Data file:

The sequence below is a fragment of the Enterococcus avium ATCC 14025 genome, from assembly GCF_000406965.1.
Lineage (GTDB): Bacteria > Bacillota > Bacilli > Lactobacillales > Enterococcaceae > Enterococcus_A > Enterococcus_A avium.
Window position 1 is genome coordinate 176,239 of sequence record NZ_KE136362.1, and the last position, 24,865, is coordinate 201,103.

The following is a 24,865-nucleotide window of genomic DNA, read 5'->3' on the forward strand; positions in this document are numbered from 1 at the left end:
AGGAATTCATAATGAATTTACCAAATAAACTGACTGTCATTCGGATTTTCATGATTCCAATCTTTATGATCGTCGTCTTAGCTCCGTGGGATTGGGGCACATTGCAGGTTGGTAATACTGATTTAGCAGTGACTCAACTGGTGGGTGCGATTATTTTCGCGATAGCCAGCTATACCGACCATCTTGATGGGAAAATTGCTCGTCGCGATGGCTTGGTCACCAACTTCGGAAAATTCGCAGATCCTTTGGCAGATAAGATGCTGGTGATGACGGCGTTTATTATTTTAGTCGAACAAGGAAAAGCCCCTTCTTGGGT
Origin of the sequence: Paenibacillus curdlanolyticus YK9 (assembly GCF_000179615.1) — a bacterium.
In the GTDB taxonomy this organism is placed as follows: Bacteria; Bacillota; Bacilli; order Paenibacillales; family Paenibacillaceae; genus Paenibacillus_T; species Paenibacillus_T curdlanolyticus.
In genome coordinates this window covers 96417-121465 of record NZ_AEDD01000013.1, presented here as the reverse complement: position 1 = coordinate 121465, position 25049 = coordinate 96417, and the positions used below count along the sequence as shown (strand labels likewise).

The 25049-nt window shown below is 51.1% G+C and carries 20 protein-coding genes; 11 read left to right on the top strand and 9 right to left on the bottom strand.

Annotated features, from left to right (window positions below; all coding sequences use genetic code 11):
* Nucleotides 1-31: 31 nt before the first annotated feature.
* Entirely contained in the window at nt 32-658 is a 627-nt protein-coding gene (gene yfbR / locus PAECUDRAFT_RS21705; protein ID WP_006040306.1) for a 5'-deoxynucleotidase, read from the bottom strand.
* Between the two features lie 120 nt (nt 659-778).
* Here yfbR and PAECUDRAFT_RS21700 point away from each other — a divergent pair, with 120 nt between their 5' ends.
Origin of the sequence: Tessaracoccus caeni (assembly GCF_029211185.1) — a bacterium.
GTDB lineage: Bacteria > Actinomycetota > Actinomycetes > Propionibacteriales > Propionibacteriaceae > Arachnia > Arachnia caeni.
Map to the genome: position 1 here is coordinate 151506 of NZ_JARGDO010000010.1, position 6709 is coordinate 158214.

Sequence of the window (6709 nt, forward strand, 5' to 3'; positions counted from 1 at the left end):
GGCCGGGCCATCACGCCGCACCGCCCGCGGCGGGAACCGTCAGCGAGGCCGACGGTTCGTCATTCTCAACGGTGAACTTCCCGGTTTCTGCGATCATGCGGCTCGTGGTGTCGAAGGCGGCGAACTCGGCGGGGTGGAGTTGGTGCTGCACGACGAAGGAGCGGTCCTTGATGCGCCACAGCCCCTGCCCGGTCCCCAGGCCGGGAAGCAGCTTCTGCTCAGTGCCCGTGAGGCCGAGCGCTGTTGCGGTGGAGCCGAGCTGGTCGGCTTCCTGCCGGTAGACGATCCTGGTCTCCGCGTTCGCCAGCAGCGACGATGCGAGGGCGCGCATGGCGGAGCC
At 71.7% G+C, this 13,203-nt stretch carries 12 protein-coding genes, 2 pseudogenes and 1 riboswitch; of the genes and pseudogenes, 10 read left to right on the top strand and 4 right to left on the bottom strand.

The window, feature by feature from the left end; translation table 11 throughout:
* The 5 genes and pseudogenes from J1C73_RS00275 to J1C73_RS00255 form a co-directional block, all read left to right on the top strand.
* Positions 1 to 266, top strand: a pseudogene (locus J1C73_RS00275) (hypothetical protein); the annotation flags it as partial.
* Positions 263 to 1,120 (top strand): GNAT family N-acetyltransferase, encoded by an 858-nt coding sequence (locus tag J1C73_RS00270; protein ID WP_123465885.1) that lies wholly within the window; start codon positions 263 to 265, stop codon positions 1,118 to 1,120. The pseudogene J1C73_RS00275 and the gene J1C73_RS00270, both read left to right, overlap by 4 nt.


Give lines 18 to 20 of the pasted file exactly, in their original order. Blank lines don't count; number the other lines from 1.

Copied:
Sequence of the window (6709 nt, forward strand, 5' to 3'; positions counted from 1 at the left end):
GGCCGGGCCATCACGCCGCACCGCCCGCGGCGGGAACCGTCAGCGAGGCCGACGGTTCGTCATTCTCAACGGTGAACTTCCCGGTTTCTGCGATCATGCGGCTCGTGGTGTCGAAGGCGGCGAACTCGGCGGGGTGGAGTTGGTGCTGCACGACGAAGGAGCGGTCCTTGATGCGCCACAGCCCCTGCCCGGTCCCCAGGCCGGGAAGCAGCTTCTGCTCAGTGCCCGTGAGGCCGAGCGCTGTTGCGGTGGAGCCGAGCTGGTCGGCTTCCTGCCGGTAGACGATCCTGGTCTCCGCGTTCGCCAGCAGCGACGATGCGAGGGCGCGCATGGCGGAGCC
At 71.7% G+C, this 13,203-nt stretch carries 12 protein-coding genes, 2 pseudogenes and 1 riboswitch; of the genes and pseudogenes, 10 read left to right on the top strand and 4 right to left on the bottom strand.